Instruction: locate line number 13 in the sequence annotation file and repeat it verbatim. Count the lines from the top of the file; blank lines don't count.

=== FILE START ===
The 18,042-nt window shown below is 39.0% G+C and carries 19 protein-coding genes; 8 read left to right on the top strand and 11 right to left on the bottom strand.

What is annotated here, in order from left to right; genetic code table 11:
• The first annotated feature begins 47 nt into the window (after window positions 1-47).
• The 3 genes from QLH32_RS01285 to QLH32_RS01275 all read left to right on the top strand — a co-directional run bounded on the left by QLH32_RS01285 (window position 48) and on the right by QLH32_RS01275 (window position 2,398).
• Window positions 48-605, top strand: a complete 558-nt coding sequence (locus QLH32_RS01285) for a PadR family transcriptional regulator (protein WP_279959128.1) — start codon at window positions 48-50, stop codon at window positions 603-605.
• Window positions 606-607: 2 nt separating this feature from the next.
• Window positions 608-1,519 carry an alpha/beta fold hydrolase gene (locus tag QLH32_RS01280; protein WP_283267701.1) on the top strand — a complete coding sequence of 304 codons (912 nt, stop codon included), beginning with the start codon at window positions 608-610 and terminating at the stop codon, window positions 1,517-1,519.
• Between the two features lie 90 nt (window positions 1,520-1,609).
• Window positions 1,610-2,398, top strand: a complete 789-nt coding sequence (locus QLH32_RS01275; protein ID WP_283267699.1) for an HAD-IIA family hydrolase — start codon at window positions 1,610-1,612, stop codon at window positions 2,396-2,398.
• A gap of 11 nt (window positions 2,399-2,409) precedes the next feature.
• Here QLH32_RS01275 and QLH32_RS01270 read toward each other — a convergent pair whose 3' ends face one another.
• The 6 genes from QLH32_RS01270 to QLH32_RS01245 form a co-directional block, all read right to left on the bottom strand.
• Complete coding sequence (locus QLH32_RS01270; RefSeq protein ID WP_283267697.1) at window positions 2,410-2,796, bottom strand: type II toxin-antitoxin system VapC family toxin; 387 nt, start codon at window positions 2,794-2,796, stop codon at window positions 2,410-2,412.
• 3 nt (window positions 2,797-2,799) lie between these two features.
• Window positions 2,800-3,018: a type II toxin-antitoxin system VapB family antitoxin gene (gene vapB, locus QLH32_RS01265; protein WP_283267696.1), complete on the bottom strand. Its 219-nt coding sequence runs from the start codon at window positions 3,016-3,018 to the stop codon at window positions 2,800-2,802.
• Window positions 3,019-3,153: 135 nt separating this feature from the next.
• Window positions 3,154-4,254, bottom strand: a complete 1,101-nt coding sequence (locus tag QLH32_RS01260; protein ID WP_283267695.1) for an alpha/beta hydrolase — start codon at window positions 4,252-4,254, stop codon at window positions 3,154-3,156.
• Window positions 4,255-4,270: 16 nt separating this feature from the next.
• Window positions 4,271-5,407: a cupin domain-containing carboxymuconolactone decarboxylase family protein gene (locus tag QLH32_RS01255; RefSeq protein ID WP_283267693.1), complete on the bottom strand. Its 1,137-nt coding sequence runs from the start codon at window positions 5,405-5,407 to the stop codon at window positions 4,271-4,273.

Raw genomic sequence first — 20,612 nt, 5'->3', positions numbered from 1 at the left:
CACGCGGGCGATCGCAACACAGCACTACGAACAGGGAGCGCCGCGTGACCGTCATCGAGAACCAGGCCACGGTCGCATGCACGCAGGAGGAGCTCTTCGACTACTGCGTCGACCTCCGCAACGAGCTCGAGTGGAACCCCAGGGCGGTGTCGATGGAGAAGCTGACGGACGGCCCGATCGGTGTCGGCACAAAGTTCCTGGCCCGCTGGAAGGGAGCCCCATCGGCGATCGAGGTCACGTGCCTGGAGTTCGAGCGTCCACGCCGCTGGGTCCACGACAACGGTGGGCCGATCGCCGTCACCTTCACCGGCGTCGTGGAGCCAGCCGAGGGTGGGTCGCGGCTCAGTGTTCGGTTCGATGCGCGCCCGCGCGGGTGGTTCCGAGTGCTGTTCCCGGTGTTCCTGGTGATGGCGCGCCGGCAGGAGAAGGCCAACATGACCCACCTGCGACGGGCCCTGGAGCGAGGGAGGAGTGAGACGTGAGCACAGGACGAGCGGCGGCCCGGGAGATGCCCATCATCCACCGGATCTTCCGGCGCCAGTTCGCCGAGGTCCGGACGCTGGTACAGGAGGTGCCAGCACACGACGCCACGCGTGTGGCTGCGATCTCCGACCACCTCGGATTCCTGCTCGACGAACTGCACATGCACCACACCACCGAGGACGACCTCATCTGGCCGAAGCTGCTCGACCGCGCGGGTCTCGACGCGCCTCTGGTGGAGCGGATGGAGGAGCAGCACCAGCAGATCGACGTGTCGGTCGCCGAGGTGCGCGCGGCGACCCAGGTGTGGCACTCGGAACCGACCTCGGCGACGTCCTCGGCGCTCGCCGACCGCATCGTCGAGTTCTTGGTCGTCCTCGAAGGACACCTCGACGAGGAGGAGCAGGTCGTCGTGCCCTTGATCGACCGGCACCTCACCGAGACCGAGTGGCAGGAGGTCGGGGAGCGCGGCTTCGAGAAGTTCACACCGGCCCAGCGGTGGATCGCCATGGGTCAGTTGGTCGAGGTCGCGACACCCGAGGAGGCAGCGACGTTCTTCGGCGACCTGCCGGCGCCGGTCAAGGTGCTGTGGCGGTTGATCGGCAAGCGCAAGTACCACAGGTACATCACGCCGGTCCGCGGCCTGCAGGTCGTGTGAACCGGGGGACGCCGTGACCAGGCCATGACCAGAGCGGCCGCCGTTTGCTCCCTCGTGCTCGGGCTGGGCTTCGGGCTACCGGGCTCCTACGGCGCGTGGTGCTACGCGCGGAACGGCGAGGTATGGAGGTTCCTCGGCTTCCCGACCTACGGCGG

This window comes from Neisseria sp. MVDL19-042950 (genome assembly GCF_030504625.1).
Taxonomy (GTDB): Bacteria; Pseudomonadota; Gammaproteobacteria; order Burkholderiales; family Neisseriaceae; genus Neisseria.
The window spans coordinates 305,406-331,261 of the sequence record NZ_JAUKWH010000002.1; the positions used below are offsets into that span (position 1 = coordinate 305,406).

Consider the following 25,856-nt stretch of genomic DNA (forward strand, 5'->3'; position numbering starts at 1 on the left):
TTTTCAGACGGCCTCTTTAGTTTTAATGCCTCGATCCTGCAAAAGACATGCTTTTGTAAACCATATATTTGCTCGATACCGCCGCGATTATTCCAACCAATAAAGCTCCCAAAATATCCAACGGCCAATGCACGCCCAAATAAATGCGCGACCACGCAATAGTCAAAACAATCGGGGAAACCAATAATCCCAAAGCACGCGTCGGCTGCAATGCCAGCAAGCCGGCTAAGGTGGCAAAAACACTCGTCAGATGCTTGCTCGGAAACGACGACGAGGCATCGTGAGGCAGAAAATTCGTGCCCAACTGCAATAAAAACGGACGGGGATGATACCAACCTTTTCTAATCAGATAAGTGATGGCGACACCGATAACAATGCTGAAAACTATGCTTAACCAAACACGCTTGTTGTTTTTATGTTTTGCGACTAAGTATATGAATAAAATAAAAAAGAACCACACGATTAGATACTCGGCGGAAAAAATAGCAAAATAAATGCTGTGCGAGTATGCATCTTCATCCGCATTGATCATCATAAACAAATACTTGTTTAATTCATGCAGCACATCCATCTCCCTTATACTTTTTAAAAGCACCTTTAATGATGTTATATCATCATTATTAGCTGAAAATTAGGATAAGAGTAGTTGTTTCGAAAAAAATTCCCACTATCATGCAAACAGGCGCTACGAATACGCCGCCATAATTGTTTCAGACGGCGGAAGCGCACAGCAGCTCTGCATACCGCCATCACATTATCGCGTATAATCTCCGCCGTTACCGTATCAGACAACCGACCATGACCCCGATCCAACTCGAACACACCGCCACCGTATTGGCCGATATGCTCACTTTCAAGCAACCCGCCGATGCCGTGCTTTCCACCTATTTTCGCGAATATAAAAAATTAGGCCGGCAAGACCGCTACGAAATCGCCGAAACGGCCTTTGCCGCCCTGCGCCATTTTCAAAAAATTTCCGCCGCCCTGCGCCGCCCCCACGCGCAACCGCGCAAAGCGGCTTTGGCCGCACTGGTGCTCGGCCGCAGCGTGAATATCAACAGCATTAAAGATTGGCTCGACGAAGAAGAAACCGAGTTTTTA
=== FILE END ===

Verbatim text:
• Complete coding sequence (locus QLH32_RS01270; RefSeq protein ID WP_283267697.1) at window positions 2,410-2,796, bottom strand: type II toxin-antitoxin system VapC family toxin; 387 nt, start codon at window positions 2,794-2,796, stop codon at window positions 2,410-2,412.